President Mas defends “key role” Catalonia can play as a regional actor

EPA/ANDREU DALMAU

Spanish Prime Minister Mariano Rajoy (R) and Catalonian regional government president Artur Mas (L) look aside after posing for the family picture of the attendees at the conference on the Mediterranean in Barcelona, northeastern Spain, 13 April 2015. Foreign Ministers of the European Union and of the Mediterranean southern shore countries attend this meeting on the future of European Neighbourhood policy.

“We can look forward into new horizons which we will always imagine to be Mediterranean and European”


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This morning the President of the Generalitat, Artur Mas, spoke at the opening ceremony of the EU’s Informal Ministerial meeting with Southern European partners. The meeting was held in Barcelona’s Palau Reial de Pedralbes where representatives from the European Union member states and eight ministers from non-EU Mediterranean countries discussed the future of European Neighbourhood Policy.

The President alluded to the “umbilical cord” connecting Catalonia and Europe and how it has remained unbroken throughout history. “It continues to nourish our identity, our reality and our common project”, as well as “the Mediterranean commitment and sentiment of our country”, affirmed Mas.

Making reference to Sir Winston Churchill’s celebrated phrase “The longer you can look back, the farther you can look forward”, the Chief Executive affirmed that “We Catalans can look far back into our history but we can look forward into new horizons which we will always imagine to be Mediterranean and European”.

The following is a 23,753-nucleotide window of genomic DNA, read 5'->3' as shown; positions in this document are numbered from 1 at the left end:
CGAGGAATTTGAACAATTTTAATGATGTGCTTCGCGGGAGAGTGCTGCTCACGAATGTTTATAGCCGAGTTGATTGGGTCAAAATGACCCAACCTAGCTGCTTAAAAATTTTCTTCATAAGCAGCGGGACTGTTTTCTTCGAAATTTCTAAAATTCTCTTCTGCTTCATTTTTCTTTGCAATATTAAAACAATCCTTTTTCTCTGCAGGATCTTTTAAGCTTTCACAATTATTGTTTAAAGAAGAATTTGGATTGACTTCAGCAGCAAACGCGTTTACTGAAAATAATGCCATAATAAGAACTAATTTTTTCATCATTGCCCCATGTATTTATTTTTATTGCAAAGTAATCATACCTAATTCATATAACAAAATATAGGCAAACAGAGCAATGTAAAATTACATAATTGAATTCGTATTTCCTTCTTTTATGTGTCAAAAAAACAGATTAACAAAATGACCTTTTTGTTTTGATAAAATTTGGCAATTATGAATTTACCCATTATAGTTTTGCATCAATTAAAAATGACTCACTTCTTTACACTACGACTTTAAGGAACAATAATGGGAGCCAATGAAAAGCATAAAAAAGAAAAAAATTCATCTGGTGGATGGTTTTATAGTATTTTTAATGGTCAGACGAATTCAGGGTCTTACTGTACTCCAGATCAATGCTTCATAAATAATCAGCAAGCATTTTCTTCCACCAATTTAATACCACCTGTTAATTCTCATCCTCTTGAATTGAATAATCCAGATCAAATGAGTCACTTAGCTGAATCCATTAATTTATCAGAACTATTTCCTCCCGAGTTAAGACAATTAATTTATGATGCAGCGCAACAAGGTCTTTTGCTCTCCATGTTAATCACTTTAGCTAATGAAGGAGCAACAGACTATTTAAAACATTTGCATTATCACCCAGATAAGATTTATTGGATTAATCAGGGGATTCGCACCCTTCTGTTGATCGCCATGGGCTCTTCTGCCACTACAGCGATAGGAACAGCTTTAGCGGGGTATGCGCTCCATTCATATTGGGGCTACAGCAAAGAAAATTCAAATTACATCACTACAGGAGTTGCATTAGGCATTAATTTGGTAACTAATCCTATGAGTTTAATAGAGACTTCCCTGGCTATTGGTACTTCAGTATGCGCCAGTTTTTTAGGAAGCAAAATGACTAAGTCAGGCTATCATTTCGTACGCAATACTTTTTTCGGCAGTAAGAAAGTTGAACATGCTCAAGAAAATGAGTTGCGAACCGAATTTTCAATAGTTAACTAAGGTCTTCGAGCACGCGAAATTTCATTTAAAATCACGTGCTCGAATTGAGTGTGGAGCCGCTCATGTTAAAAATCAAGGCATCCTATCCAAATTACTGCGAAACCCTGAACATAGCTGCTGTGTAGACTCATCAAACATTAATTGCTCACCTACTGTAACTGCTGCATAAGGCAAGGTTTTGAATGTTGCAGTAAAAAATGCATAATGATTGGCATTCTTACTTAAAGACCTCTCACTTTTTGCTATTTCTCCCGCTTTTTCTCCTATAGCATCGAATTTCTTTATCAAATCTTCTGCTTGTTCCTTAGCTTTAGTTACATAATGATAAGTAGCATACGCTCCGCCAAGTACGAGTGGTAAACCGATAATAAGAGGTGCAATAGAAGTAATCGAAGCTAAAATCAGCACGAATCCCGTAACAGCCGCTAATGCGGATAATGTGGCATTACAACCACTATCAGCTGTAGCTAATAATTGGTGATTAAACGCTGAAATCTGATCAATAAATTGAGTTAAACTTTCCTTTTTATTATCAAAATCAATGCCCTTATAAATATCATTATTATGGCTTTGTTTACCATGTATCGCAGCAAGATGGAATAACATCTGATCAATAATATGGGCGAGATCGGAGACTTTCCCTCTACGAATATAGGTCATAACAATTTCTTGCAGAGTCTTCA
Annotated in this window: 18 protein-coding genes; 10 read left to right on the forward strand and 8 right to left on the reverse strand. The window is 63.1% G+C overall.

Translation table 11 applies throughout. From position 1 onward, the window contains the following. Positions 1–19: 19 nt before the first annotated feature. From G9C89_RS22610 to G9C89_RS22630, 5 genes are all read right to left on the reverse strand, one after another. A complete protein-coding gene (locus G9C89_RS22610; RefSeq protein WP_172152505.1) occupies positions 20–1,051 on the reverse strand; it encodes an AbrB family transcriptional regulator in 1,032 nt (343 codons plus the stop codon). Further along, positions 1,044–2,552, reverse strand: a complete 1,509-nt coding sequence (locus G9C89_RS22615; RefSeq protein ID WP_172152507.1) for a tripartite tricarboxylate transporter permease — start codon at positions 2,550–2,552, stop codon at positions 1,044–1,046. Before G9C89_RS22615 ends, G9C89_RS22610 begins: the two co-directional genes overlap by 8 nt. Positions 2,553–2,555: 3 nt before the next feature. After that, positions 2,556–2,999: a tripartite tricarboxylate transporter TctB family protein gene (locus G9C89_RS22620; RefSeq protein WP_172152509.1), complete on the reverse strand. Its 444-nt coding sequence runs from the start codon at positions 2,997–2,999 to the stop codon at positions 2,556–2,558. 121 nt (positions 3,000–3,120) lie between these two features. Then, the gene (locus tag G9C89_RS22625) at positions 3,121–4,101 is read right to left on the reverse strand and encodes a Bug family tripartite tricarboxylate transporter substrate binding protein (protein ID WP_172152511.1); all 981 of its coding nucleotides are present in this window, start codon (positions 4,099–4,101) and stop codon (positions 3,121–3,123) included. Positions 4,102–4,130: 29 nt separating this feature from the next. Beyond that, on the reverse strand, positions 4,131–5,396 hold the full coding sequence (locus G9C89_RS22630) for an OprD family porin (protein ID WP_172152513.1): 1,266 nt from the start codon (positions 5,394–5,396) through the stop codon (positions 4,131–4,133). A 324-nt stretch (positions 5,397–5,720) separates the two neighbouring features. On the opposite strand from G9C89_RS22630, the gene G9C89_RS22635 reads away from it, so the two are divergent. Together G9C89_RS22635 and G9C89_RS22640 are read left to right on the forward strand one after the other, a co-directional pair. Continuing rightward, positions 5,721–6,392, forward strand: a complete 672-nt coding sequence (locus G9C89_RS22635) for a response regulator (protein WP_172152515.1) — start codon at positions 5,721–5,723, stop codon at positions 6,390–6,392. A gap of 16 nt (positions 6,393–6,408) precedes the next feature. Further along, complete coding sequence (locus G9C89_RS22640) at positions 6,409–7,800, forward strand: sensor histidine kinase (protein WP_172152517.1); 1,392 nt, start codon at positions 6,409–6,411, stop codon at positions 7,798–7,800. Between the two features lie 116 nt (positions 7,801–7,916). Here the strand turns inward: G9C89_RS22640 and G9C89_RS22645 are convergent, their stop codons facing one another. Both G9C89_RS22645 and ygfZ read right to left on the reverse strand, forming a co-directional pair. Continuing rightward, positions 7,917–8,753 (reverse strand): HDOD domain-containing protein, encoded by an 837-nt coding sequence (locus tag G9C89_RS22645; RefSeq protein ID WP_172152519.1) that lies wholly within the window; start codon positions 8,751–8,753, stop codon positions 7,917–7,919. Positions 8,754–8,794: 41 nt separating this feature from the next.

The summit on Southern European Neighbourhood Policy celebrated today in Barcelona was co chaired by the European Union, the Spanish State and Latvia, the latter being the current holder of the Council of European Union Presidency. The opening ceremony was presided by the Prime Minister of the Spanish State, Mariano Rajoy, and Federica Mogherini, Vice-President of the European Commission and High Representative for Foreign Affairs and Security Policy.

Also participating in the opening talks and co-chairing the event were the Commissioner for European Neighbourhood Policy and Enlargement Negotiations, Johannes Hahn; Latvian foreign minister Edgars Rinkçviès, and José Manuel García-Margallo, the Spanish foreign minister. The Informal Ministerial meeting involved the participation of the 28 EU foreign ministers as well as foreign affairs ministers from Algeria, Morocco, Tunisia, Israel, Palestine, Lebanon, Jordan and Egypt.

During his speech, President Mas, who spoke in Catalan, Spanish English and French, welcomed the attending representatives to Catalonia and made reference Barcelona’s longstanding “Mediterranean and European capital vocation”, citing the Book of the Consulate of the Sea, written in Catalan during the 14th century to guide consular courts on Mediterranean maritime customs and ordinances, as an example of this vocation.

In his intervention, the President expressed his confidence that the summit would be “a clear opportunity to reinforce Euro-Mediterranean cooperation and to revise European Neighbourhood policy”. Likewise, Artur Mas also stressed that it would be an equally good opportunity to review the role of the Union for the Mediterranean, with headquarters in Barcelona, and its potential as a key regional actor which, according to Mas, has yet to be fully defined.

In this regard, President Mas defended the notion that Catalonia “could play a key role in the region” as it has “accrued an important experience within the Mediterranean based on its extensive business presence, its significant cultural and social exchanges and a long tradition of political cooperation”. The President also expressed “the interest of Catalan society and its institutions to share relationships with our southern and northern Mediterranean neighbours”, affirming that it was due to its cosmopolitan, integrated, open and dynamic character that Catalonia is the economic, cultural and creative hub in Southern Europe that it is today.

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